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|Title:||The Memory Content Model: A New Approach for Understanding Retrospective Timing Judgements|
|Abstract:||Two paradigms that frequent time perception literature are prospective and retrospective timing judgments. The former involves notifying participants beforehand of the duration judgment task that follows the initial task. In the latter, participants are not aware of the impending duration task. Many have claimed that two distinct processes underlie prospective and retrospective judgments—attention/executive control and memory, respectively. However, most of the literature has focused solely on attention and executive control. The current study attempts to fill the gap in retrospective timing studies and proposes a new memory content model, which suggests that the content of one’s memory, specifically whether something tangible can be retrieved from it, is the information that is used to make retrospective estimates of shorter durations. The results support the model—remembered scenes are given longer duration estimates than forgotten scenes and duration estimates increase as confidence in memory increases.|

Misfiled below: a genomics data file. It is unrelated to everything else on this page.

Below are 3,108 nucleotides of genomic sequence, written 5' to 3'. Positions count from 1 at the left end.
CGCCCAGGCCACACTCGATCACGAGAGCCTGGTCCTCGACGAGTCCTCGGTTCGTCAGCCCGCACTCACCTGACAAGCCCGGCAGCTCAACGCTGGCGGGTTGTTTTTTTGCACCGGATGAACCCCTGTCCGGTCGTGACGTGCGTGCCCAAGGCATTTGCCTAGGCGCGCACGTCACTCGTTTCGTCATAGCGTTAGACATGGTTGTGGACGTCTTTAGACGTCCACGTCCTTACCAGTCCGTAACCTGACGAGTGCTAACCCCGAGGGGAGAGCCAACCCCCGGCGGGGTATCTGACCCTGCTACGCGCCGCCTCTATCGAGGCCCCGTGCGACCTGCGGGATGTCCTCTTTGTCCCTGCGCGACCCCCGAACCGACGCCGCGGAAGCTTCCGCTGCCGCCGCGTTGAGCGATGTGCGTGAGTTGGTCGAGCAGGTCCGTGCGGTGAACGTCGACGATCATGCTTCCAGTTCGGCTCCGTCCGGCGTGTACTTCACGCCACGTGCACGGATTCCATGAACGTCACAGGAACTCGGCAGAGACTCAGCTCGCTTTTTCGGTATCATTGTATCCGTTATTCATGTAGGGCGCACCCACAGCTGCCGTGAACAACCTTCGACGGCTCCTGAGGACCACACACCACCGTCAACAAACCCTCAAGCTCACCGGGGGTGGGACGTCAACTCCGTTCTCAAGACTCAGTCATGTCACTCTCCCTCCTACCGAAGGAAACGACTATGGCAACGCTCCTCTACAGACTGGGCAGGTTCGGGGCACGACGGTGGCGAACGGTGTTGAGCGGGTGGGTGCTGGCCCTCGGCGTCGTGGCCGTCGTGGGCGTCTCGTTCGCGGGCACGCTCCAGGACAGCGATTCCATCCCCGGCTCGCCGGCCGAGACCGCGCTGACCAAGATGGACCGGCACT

|Type of Material:||Princeton University Senior Theses|
|Appears in Collections:||Psychology, 1930-2016|
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